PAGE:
Review: ’24: Legacy’ Is a Bold & Culturally Relevant Reboot Reminiscent of Its Predecessor (Premieres Feb. 5)
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Television

Review: ’24: Legacy’ Is a Bold & Culturally Relevant Reboot Reminiscent of Its Predecessor (Premieres Feb. 5)

FOX
FOX

Fifteen years after the iconic television series starring Kiefer Sutherland hit TV screens, and seven years since the last official episode of the series went off the air, Fox’s spin-off series, “24: Legacy” is attempting to breathe new life into the overcrowded and often overdone genre of television political thrillers.

Starring “Straight Outta Compton” actor Corey Hawkins, “24: Legacy” is an innovate, bold, and culturally relevant reboot of the original series. It’s also the first rendition of “24” that won’t star Sutherland in any capacity. As executive producer Brian Grazer said at the premiere party that I attended earlier this week, with everything going on in the world currently, “24: Legacy” serves as the perfect port of escapism.

The pilot opens with a very gruesome bang, and the action goes non-stop until the final second on the clock calls the episode to a close. Hawkins stars as Eric Carter, an Army Ranger who has gone into hiding with his wife Nicole (“Greenleaf’s” Anna Diop). After returning to US soil following a classified mission in Afghanistan that killed terrorist Bin-Khalid and prevented an attack in the States, Eric and Nicole are looking for a fresh start. Unfortunately, it seems like everything Eric did during that fateful mission is coming back to haunt him.

With this help of his former commander, Rebecca Ingram (Miranda Otto), head of the Counter Terrorist Unit (CTU) who is supposed to be stepping down from her role to support her husband in his bid for Presidency, Eric must figure out how to save himself and the country that he serves. In an interview with TV Guide, executive producer Manny Coto said that “24 Legacy” was inspired by the Navy SEALS who killed Osama bin Ladan and the trauma that they felt during the months following the raid.

Admittedly, the structure of “24: Legacy” does not completely separate it from the original series or anything “Homeland,” “Quantico,” or any other political thriller currently on television is doing. And yet, Hawkins’ energy and swag make him entirely watchable. Hawkins’ Eric Carter isn’t Sutherland’s older more seasoned Jack Bauer, and that works in his favor. Viewers will watch not just for the intricate story lines but also to see Hawkins’ throw himself into every stunt and situation that comes at him. Though the original “24” will forever hold its place in the landmark of television, the shows’ pilots when juxtaposed against one another prove that “Legacy” is going for an entirely different tone. Like its predecessor, there are split screens, multiple subplots and the entire season unfolds over the course of one day, but there is something more urgent and virile about Hawkins in the Washington D.C. setting than the Los Angeles CTU that Jack Bauer called home.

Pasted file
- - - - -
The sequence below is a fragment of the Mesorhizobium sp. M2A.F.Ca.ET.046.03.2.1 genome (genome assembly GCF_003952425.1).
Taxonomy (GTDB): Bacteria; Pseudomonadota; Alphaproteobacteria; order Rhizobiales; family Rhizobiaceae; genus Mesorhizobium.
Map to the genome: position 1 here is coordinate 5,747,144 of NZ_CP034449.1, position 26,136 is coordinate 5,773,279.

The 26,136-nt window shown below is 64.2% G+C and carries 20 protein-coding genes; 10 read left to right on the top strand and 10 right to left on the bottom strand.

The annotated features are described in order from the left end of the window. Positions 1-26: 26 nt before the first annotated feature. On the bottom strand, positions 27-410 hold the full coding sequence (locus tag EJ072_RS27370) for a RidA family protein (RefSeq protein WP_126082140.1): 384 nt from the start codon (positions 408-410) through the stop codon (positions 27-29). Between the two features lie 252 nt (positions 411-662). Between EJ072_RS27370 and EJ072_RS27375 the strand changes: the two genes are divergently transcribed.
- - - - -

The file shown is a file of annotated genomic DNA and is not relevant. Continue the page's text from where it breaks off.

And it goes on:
It’s not just the tone of the series that sets it apart from the original; it is the rapid pace of the show and the women on it who command the screen. Miranda Otto, a “Homeland” alum who plays Ingram is ballsy, fearless and whip smart. Senegalese actress Anna Diop who is worlds away from her role as the scorn Isabel on OWN’s “Greenleaf,” is a nurse who is more than willing to put it all on the line while trying to help her husband fight his demons. Nicole is ready and able to fight for her man and her life; something that becomes even more evident when people from her the past begin to resurface.

The series is not short on talent either, though Hawkins is the face of the spin-off, “Scandal” alum Dan Bucatinsky and veteran actor Jimmy Smits, who plays Rebecca Ingram’s husband, Senator John Donovan also round out the series. Fans of the original “24” will also be pleased to know that Sutherland is on board as executive producer; a decision that he did not make lightly. Additionally, there are a few connections between the first series and this new one. For example, CTU analyst Marian Stiles (Coral Peña) is the cousin of late tech whiz Edgar Stiles, and the wall of stars in the CTU D.C. office honors fallen agents from the previous series.

Unfortunately, one choice that made me roll my eyes was Eric Carter’s older brother, Issac (Ashley Thomas), a violent drug dealer who has his own past with Eric’s wife, Nicole. They could have given the brother any other occupation; the gangster role is beyond stereotypical, played out and rarely ever done well on primetime television. Another questionable choice in the pilot is a subplot involving a high school student with a sinister agenda. Having seen only one episode, I was left more bewildered than intrigued.

And yet, the nostalgic aspects of “24 Legacy” will rope OG fans in and Hawkins’ charisma will keep new fans intrigued. Overall, it looks like “24: Legacy” is a sound origin story of a reluctant CTU agent. With three Black main characters, interesting story lines and an abundance of talent, you’ll definitely want to keep tuning in. That is if you can handle the tension in the series, in addition to the real-life traumas that are occurring around us every day.

“24: Legacy” will debut after the Super Bowl this Sunday, February 5th, and then move to its regular time slot Monday, February 6 at 8 PM on FOX.

Watch a 7-minute extended look at the new series below:


Aramide A Tinubu has her Master’s in Film Studies from Columbia University. She wrote her thesis on Black Girlhood and Parental Loss in Contemporary Black American Cinema. She’s a cinephile, bookworm, blogger, and NYU + Columbia University alum. You can read her blog at: www.chocolategirlinthecity.com or tweet her @midnightrami

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